Sometimes,  even for believers, Christ intrudes into our lives with (from our vantage point) bad timing. Usually it happens in moments of high emotions—a birth, a death, severe illness, or national emergencies.  We just want to be left alone.  We just want to brood in self-pity.  We don’t want to put ourselves out for another—especially a seeming stranger.  But Christ knows all.  He wants to focus our attention on God’s healing and hope.  He wants to give us divine truth and comfort to salve our souls.   Hence, He may appear to be a bad penny, but in reality, He’s a gigantic Bar of gold, with the entire treasury of heaven behind Him, namely the eternal forgiveness for all sins.

          So, they all sit down and prepare to eat together.  Then He took bread, uttered a prayer of thanks, broke some off the loaf and passed the pieces to them.  “Then their eyes were opened and they recognized him, and he disappeared from their sight.”  It was another miracle from the resurrected Lord!  Amazing!  Yet God always has power over time and space.  He isn’t  limited by it.  For time and space are contained within Him! 

          “Were not our hearts burning within us while he talked with us on the road and opened the Scriptures to us?”  And then, apparently without eating, they ran their version of the Emmaus to Jerusalem mini-marathon, arrived at John’s family home and the Upper Room, found the Eleven there with others and were told by them very loudly and pointedly: “It is true! The Lord has risen and has appeared to Simon.”  To that, Luke and Cleopas added their “two cents”: a Great and Golden Two Cents about how Jesus had also walked, talked, and broken bread with them, as well! 


          While our text ends there, the story does not!  Luke reports that it is right after this that Christ appears to all of them in the Upper Room.  He reinforces His great news of the resurrection and everything else that He taught them on the road.  Yes, Jesus never leaves anything to chance when it comes to working faith in our hearts.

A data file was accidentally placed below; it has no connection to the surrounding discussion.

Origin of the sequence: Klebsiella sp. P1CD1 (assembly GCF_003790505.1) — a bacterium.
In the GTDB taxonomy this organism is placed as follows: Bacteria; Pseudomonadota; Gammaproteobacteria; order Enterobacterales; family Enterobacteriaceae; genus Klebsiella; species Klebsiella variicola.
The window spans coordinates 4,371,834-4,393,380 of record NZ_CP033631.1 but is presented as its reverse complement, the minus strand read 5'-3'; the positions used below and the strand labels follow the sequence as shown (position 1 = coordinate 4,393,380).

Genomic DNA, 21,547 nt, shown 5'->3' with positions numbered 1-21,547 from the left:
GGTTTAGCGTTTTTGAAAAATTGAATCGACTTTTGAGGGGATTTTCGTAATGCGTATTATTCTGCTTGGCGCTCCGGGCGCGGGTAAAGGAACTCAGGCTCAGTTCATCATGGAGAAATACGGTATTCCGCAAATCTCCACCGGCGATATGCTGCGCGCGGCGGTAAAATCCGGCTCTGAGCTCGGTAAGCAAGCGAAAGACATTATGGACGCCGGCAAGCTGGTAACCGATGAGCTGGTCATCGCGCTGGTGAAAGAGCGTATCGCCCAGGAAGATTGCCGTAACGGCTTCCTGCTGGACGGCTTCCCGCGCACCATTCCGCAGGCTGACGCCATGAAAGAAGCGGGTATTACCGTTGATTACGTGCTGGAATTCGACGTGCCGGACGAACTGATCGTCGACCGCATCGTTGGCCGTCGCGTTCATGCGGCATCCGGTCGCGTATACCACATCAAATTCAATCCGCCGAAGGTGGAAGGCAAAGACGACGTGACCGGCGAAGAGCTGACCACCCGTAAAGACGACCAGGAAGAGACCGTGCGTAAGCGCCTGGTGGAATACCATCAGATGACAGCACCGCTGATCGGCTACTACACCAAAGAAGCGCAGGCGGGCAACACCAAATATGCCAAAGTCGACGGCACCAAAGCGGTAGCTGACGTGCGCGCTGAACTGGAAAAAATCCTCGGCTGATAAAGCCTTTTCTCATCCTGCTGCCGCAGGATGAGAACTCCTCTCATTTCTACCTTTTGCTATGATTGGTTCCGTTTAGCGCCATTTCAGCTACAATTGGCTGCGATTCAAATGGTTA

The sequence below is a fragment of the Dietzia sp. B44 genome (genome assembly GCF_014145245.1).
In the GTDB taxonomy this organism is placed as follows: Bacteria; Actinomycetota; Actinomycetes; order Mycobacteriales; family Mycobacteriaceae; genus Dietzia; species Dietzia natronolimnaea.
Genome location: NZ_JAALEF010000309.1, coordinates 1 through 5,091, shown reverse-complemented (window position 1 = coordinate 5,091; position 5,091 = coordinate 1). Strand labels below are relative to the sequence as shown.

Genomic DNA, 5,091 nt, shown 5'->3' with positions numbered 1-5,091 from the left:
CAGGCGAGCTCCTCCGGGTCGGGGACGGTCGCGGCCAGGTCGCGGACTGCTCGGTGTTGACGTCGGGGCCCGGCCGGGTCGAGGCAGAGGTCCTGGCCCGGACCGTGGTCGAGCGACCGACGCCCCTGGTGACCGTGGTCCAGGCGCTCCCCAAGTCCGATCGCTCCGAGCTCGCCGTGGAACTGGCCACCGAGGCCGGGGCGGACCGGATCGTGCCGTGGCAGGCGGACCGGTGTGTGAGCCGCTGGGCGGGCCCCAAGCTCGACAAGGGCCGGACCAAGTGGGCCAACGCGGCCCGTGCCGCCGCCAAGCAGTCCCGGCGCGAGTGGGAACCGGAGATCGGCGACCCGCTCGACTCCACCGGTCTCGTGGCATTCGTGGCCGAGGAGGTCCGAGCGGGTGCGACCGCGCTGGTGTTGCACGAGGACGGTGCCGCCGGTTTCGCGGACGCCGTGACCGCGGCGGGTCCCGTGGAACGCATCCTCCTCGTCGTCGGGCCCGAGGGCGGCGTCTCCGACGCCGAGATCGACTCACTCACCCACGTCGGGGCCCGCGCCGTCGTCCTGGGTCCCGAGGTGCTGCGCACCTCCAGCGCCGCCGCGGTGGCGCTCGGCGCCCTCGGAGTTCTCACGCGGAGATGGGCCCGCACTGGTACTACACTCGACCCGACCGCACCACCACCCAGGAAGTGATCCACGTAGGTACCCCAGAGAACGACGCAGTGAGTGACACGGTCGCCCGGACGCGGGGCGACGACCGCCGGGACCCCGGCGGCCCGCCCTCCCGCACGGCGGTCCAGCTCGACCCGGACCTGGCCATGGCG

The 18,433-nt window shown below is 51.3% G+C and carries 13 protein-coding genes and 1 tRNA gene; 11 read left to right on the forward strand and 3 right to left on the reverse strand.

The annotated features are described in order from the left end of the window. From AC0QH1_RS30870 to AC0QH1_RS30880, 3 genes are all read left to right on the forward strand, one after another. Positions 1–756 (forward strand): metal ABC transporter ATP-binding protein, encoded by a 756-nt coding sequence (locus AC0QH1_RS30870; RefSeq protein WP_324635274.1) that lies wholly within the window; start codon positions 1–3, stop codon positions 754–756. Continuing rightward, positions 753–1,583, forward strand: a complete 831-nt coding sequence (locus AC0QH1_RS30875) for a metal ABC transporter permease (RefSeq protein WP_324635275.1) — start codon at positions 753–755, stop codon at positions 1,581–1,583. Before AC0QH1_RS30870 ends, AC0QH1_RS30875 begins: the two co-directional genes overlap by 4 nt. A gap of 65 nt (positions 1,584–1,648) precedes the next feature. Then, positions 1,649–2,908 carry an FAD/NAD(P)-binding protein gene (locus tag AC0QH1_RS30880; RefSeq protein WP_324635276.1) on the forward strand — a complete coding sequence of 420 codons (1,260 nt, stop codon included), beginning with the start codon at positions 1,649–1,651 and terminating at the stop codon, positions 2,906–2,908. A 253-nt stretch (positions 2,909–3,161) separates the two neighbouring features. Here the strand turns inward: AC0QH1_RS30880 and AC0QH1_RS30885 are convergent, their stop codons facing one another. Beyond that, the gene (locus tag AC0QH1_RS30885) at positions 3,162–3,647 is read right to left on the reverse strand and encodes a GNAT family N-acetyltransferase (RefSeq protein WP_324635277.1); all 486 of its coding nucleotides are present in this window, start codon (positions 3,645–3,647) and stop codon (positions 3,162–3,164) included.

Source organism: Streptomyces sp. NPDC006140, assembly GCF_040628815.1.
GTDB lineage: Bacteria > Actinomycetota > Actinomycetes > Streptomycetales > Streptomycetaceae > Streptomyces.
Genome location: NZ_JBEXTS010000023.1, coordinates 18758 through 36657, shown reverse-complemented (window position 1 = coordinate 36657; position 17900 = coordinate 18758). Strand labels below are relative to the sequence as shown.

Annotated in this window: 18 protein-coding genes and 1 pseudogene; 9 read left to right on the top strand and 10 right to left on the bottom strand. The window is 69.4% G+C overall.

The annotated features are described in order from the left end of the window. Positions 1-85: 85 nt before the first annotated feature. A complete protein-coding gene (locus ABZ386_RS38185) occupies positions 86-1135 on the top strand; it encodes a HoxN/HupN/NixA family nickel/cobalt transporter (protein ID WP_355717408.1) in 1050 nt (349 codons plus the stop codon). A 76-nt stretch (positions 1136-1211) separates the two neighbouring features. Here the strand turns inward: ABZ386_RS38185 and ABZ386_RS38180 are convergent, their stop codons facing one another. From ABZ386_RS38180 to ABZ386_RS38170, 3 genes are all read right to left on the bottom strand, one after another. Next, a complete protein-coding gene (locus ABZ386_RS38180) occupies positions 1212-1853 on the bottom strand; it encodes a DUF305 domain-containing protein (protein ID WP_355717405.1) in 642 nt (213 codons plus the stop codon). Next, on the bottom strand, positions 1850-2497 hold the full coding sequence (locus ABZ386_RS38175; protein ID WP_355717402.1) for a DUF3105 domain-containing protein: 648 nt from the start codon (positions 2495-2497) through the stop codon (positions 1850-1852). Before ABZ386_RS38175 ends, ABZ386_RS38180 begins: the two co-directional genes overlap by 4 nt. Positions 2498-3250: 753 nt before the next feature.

Everyone loves a surprise and also a happy ending.  We need such pleasant surprises.  We crave such happy endings—especially during times like we’re currently living through.  Isn’t it nice to know that God has and gives again, today, to us, such a happy ending!  He promised that out of death would come life—and it did in Him—for us! 

          When we go through times of high emotions, they make their mark on us.  We never really forget them, do we?  Sometimes for good and sometimes for bad.  But for the Christian, God desires that the good may win out.  It does here.  The Emmaus text shows us that out of tremendous pain and uncertainty, “surely goodness and mercy will follow me all the days of my life and I will dwell in the house of the Lord forever.”  And don’t forget, in this case, it didn’t take very long to happen, did it?  That, my friends, is what Christ and His grace gives to you, too, on this very day—the ultimate happy ending. For as the Bible says: our Savior is “the same yesterday, today, and forever.”   Amen


Pastor Thomas H. Fox